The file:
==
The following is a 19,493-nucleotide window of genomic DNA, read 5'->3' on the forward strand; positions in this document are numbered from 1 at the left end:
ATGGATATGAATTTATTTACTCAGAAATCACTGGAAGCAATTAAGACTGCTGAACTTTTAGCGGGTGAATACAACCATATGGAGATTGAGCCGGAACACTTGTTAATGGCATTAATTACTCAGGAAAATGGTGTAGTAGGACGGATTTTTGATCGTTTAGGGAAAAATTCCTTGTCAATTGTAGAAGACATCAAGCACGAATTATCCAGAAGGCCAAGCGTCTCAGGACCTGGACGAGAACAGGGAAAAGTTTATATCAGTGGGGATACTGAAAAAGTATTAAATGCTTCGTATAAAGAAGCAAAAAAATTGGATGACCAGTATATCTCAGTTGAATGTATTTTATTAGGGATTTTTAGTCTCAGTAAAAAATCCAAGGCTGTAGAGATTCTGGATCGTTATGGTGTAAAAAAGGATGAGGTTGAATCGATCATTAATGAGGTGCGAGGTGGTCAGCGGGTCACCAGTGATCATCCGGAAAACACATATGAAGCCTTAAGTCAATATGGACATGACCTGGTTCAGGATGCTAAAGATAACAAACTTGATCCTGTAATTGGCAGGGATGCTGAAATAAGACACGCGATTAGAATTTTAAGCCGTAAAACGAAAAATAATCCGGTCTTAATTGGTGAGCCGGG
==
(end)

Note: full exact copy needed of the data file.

The following is a 19,493-nucleotide window of genomic DNA, read 5'->3' on the forward strand; positions in this document are numbered from 1 at the left end:
ATGGATATGAATTTATTTACTCAGAAATCACTGGAAGCAATTAAGACTGCTGAACTTTTAGCGGGTGAATACAACCATATGGAGATTGAGCCGGAACACTTGTTAATGGCATTAATTACTCAGGAAAATGGTGTAGTAGGACGGATTTTTGATCGTTTAGGGAAAAATTCCTTGTCAATTGTAGAAGACATCAAGCACGAATTATCCAGAAGGCCAAGCGTCTCAGGACCTGGACGAGAACAGGGAAAAGTTTATATCAGTGGGGATACTGAAAAAGTATTAAATGCTTCGTATAAAGAAGCAAAAAAATTGGATGACCAGTATATCTCAGTTGAATGTATTTTATTAGGGATTTTTAGTCTCAGTAAAAAATCCAAGGCTGTAGAGATTCTGGATCGTTATGGTGTAAAAAAGGATGAGGTTGAATCGATCATTAATGAGGTGCGAGGTGGTCAGCGGGTCACCAGTGATCATCCGGAAAACACATATGAAGCCTTAAGTCAATATGGACATGACCTGGTTCAGGATGCTAAAGATAACAAACTTGATCCTGTAATTGGCAGGGATGCTGAAATAAGACACGCGATTAGAATTTTAAGCCGTAAAACGAAAAATAATCCGGTCTTAATTGGTGAGCCGGG